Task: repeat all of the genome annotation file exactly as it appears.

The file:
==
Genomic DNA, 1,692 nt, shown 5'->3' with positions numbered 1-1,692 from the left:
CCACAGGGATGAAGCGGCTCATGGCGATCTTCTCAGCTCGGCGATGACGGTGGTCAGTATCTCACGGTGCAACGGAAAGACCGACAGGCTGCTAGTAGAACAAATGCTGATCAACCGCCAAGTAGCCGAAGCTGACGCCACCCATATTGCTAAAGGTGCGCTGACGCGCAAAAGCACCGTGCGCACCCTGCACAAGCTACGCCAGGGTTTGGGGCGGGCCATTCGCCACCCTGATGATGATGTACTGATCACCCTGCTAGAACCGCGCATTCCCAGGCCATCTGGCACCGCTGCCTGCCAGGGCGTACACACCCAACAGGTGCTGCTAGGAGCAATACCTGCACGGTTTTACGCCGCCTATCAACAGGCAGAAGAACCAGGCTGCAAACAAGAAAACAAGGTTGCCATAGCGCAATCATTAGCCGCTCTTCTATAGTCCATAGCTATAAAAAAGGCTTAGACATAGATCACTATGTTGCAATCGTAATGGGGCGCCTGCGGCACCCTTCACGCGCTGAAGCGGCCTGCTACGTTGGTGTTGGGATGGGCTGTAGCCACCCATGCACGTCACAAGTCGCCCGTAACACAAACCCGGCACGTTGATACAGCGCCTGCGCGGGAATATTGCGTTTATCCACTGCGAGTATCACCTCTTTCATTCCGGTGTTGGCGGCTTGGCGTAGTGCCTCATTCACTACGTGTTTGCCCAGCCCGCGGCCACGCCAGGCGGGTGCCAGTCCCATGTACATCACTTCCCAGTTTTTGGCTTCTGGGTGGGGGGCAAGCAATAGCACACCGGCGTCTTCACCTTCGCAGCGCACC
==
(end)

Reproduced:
Genomic DNA, 1,692 nt, shown 5'->3' with positions numbered 1-1,692 from the left:
CCACAGGGATGAAGCGGCTCATGGCGATCTTCTCAGCTCGGCGATGACGGTGGTCAGTATCTCACGGTGCAACGGAAAGACCGACAGGCTGCTAGTAGAACAAATGCTGATCAACCGCCAAGTAGCCGAAGCTGACGCCACCCATATTGCTAAAGGTGCGCTGACGCGCAAAAGCACCGTGCGCACCCTGCACAAGCTACGCCAGGGTTTGGGGCGGGCCATTCGCCACCCTGATGATGATGTACTGATCACCCTGCTAGAACCGCGCATTCCCAGGCCATCTGGCACCGCTGCCTGCCAGGGCGTACACACCCAACAGGTGCTGCTAGGAGCAATACCTGCACGGTTTTACGCCGCCTATCAACAGGCAGAAGAACCAGGCTGCAAACAAGAAAACAAGGTTGCCATAGCGCAATCATTAGCCGCTCTTCTATAGTCCATAGCTATAAAAAAGGCTTAGACATAGATCACTATGTTGCAATCGTAATGGGGCGCCTGCGGCACCCTTCACGCGCTGAAGCGGCCTGCTACGTTGGTGTTGGGATGGGCTGTAGCCACCCATGCACGTCACAAGTCGCCCGTAACACAAACCCGGCACGTTGATACAGCGCCTGCGCGGGAATATTGCGTTTATCCACTGCGAGTATCACCTCTTTCATTCCGGTGTTGGCGGCTTGGCGTAGTGCCTCATTCACTACGTGTTTGCCCAGCCCGCGGCCACGCCAGGCGGGTGCCAGTCCCATGTACATCACTTCCCAGTTTTTGGCTTCTGGGTGGGGGGCAAGCAATAGCACACCGGCGTCTTCACCTTCGCAGCGCACC